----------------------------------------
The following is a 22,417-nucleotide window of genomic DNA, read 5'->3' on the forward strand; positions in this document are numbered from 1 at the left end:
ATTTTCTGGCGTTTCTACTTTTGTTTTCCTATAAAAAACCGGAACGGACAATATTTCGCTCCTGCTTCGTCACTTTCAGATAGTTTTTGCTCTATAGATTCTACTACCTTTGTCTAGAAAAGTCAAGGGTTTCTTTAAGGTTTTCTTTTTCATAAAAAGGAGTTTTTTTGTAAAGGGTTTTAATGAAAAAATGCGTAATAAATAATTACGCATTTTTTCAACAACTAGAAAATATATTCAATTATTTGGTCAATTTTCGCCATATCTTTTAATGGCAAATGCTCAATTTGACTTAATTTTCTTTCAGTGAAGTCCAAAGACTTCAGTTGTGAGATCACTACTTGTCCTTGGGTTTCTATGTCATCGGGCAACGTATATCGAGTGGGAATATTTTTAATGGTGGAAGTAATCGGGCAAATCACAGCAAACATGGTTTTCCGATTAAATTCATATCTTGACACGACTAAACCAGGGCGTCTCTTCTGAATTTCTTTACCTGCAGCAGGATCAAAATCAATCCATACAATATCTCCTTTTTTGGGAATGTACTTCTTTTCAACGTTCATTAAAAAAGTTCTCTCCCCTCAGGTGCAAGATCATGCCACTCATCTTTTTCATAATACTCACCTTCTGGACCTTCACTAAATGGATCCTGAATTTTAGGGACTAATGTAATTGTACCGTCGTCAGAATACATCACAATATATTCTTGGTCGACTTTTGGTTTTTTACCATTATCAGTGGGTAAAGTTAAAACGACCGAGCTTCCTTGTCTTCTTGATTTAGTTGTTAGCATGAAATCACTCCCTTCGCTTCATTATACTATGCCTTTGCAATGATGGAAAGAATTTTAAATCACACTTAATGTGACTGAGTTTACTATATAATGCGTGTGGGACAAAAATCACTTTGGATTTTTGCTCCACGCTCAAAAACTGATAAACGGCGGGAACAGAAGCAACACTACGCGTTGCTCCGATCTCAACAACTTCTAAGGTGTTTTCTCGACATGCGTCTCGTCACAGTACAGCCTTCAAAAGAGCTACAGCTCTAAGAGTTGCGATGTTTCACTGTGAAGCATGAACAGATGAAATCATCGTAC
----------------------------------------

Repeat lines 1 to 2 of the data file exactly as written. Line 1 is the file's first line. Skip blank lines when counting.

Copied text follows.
The following is a 22,417-nucleotide window of genomic DNA, read 5'->3' on the forward strand; positions in this document are numbered from 1 at the left end:
ATTTTCTGGCGTTTCTACTTTTGTTTTCCTATAAAAAACCGGAACGGACAATATTTCGCTCCTGCTTCGTCACTTTCAGATAGTTTTTGCTCTATAGATTCTACTACCTTTGTCTAGAAAAGTCAAGGGTTTCTTTAAGGTTTTCTTTTTCATAAAAAGGAGTTTTTTTGTAAAGGGTTTTAATGAAAAAATGCGTAATAAATAATTACGCATTTTTTCAACAACTAGAAAATATATTCAATTATTTGGTCAATTTTCGCCATATCTTTTAATGGCAAATGCTCAATTTGACTTAATTTTCTTTCAGTGAAGTCCAAAGACTTCAGTTGTGAGATCACTACTTGTCCTTGGGTTTCTATGTCATCGGGCAACGTATATCGAGTGGGAATATTTTTAATGGTGGAAGTAATCGGGCAAATCACAGCAAACATGGTTTTCCGATTAAATTCATATCTTGACACGACTAAACCAGGGCGTCTCTTCTGAATTTCTTTACCTGCAGCAGGATCAAAATCAATCCATACAATATCTCCTTTTTTGGGAATGTACTTCTTTTCAACGTTCATTAAAAAAGTTCTCTCCCCTCAGGTGCAAGATCATGCCACTCATCTTTTTCATAATACTCACCTTCTGGACCTTCACTAAATGGATCCTGAATTTTAGGGACTAATGTAATTGTACCGTCGTCAGAATACATCACAATATATTCTTGGTCGACTTTTGGTTTTTTACCATTATCAGTGGGTAAAGTTAAAACGACCGAGCTTCCTTGTCTTCTTGATTTAGTTGTTAGCATGAAATCACTCCCTTCGCTTCATTATACTATGCCTTTGCAATGATGGAAAGAATTTTAAATCACACTTAATGTGACTGAGTTTACTATATAATGCGTGTGGGACAAAAATCACTTTGGATTTTTGCTCCACGCTCAAAAACTGATAAACGGCGGGAACAGAAGCAACACTACGCGTTGCTCCGATCTCAACAACTTCTAAGGTGTTTTCTCGACATGCGTCTCGTCACAGTACAGCCTTCAAAAGAGCTACAGCTCTAAGAGTTGCGATGTTTCACTGTGAAGCATGAACAGATGAAATCATCGTAC